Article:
The presence of estrogen increases protein anabolism, i.e. protein synthesis from amino acids.
Some of the different types of estrogen also promote blood clotting. Coagulation involves the blood turning into gel to form a clot.
Depending on whether there is an excess or a low concentration of estrogen, we can find different undesirable effects on the body:
1. By high concentration
Some of the side effects of high estrogen concentration are increased cervical mucus (cervical flow in women), as well as an increase in the size of the uterus. Excess estrogen also causes hypermenorrhea (Very intense menstrual bleeding at regular intervals) and dysmenorrhea (pain before menstruation).
Pharmacological treatments used for hormone replacement, menstrual cycle regulation or contraceptive methods are a possible cause of exposure to high levels of estrogen.
2. By decrease in concentration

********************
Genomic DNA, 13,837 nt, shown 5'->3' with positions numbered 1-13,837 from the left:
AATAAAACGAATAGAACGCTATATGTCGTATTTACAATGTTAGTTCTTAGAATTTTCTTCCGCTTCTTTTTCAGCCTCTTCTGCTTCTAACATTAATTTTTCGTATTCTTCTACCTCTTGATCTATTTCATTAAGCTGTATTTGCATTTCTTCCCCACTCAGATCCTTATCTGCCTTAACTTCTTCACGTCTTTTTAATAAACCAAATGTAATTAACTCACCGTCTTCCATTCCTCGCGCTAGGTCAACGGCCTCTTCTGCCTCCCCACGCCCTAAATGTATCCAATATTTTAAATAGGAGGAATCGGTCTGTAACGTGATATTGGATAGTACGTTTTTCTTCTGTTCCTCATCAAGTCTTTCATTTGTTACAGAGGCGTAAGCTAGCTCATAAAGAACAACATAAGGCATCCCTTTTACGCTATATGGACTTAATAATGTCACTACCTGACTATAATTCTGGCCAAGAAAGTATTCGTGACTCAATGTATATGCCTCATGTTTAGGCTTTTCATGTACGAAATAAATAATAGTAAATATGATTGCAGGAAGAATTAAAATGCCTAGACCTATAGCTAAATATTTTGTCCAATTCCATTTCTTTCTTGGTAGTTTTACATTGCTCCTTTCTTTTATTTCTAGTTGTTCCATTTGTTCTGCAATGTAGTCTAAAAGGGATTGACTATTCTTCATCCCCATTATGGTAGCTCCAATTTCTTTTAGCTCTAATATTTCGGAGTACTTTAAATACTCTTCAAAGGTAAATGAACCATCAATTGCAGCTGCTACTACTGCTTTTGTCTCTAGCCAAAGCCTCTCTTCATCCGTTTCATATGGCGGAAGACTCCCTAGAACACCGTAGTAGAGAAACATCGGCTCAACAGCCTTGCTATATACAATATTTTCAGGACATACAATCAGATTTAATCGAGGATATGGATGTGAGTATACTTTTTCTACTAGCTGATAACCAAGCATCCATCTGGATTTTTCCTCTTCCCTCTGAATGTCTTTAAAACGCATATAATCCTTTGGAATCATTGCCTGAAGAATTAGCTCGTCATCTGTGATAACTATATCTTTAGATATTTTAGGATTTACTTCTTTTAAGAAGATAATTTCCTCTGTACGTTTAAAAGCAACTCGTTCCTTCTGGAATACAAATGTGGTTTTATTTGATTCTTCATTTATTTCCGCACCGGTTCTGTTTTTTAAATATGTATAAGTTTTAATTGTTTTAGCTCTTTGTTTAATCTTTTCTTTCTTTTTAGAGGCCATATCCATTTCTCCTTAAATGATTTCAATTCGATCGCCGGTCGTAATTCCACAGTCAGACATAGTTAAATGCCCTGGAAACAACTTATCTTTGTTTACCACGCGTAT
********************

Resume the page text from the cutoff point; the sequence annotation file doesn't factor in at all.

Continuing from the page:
There are mainly two side effects: metrorrhagia (unexpected vaginal bleeding) and amenorrhea (Absence of menstruation).
Other treatments in animals
Estrogens, in addition to contraceptive treatments in men, also they are used in hormonal therapies with animals (Won to produce food and pets).
Some of its therapeutic goals are: the use of estradiol to induce and synchronize the zealous period in cows, or estriol for the treatment of urinary incontinence in dogs.
- Hileman, B. (1994). Environmental estrogens linked to reproductive abnormalities, cancer. Chemical & Engineering News, 72 (5), 19-23.
- Ramírez-Sánchez, I., Martínez-Austria, P., Quiroz-Alfaro, M. and Bandala, I. (2015). Effects of estrogen as an emerging pollutant on health and the environment. Water Technology and Science, 6 (5), 31-42.